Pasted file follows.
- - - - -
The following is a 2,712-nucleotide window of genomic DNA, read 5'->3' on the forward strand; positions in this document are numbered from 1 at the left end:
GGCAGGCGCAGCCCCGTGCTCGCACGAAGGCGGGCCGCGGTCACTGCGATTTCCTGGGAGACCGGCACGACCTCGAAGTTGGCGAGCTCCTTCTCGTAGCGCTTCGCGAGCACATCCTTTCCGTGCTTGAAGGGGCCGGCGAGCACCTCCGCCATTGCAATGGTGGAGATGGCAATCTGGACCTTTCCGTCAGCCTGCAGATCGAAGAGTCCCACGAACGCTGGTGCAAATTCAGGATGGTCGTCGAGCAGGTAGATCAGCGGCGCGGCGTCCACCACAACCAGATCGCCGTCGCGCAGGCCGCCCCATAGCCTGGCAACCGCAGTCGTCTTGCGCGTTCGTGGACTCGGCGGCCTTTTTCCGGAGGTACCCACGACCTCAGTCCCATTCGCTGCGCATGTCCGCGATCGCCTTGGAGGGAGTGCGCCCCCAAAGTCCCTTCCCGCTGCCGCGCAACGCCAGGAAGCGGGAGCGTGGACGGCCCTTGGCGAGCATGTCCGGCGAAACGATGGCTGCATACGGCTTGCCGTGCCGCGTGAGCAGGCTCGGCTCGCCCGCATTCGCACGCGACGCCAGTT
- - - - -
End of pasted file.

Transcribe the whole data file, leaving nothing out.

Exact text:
The following is a 2,712-nucleotide window of genomic DNA, read 5'->3' on the forward strand; positions in this document are numbered from 1 at the left end:
GGCAGGCGCAGCCCCGTGCTCGCACGAAGGCGGGCCGCGGTCACTGCGATTTCCTGGGAGACCGGCACGACCTCGAAGTTGGCGAGCTCCTTCTCGTAGCGCTTCGCGAGCACATCCTTTCCGTGCTTGAAGGGGCCGGCGAGCACCTCCGCCATTGCAATGGTGGAGATGGCAATCTGGACCTTTCCGTCAGCCTGCAGATCGAAGAGTCCCACGAACGCTGGTGCAAATTCAGGATGGTCGTCGAGCAGGTAGATCAGCGGCGCGGCGTCCACCACAACCAGATCGCCGTCGCGCAGGCCGCCCCATAGCCTGGCAACCGCAGTCGTCTTGCGCGTTCGTGGACTCGGCGGCCTTTTTCCGGAGGTACCCACGACCTCAGTCCCATTCGCTGCGCATGTCCGCGATCGCCTTGGAGGGAGTGCGCCCCCAAAGTCCCTTCCCGCTGCCGCGCAACGCCAGGAAGCGGGAGCGTGGACGGCCCTTGGCGAGCATGTCCGGCGAAACGATGGCTGCATACGGCTTGCCGTGCCGCGTGAGCAGGCTCGGCTCGCCCGCATTCGCACGCGACGCCAGTT